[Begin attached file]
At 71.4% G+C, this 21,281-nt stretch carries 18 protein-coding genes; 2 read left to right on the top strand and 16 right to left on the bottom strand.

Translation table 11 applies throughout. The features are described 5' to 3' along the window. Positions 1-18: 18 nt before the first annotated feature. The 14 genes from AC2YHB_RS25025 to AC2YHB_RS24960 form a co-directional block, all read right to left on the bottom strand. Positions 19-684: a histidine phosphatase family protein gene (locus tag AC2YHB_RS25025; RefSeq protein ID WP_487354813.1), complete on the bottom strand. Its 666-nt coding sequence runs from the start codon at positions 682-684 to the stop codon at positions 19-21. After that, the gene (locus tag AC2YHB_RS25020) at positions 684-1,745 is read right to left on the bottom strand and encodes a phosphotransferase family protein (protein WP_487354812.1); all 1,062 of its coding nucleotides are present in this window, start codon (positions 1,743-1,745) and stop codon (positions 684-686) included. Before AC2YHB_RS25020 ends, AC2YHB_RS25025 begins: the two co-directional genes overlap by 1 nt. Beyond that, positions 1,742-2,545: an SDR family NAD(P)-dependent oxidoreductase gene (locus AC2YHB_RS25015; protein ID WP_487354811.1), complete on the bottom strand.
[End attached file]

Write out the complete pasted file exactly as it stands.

At 71.4% G+C, this 21,281-nt stretch carries 18 protein-coding genes; 2 read left to right on the top strand and 16 right to left on the bottom strand.

Translation table 11 applies throughout. The features are described 5' to 3' along the window. Positions 1-18: 18 nt before the first annotated feature. The 14 genes from AC2YHB_RS25025 to AC2YHB_RS24960 form a co-directional block, all read right to left on the bottom strand. Positions 19-684: a histidine phosphatase family protein gene (locus tag AC2YHB_RS25025; RefSeq protein ID WP_487354813.1), complete on the bottom strand. Its 666-nt coding sequence runs from the start codon at positions 682-684 to the stop codon at positions 19-21. After that, the gene (locus tag AC2YHB_RS25020) at positions 684-1,745 is read right to left on the bottom strand and encodes a phosphotransferase family protein (protein WP_487354812.1); all 1,062 of its coding nucleotides are present in this window, start codon (positions 1,743-1,745) and stop codon (positions 684-686) included. Before AC2YHB_RS25020 ends, AC2YHB_RS25025 begins: the two co-directional genes overlap by 1 nt. Beyond that, positions 1,742-2,545: an SDR family NAD(P)-dependent oxidoreductase gene (locus AC2YHB_RS25015; protein ID WP_487354811.1), complete on the bottom strand.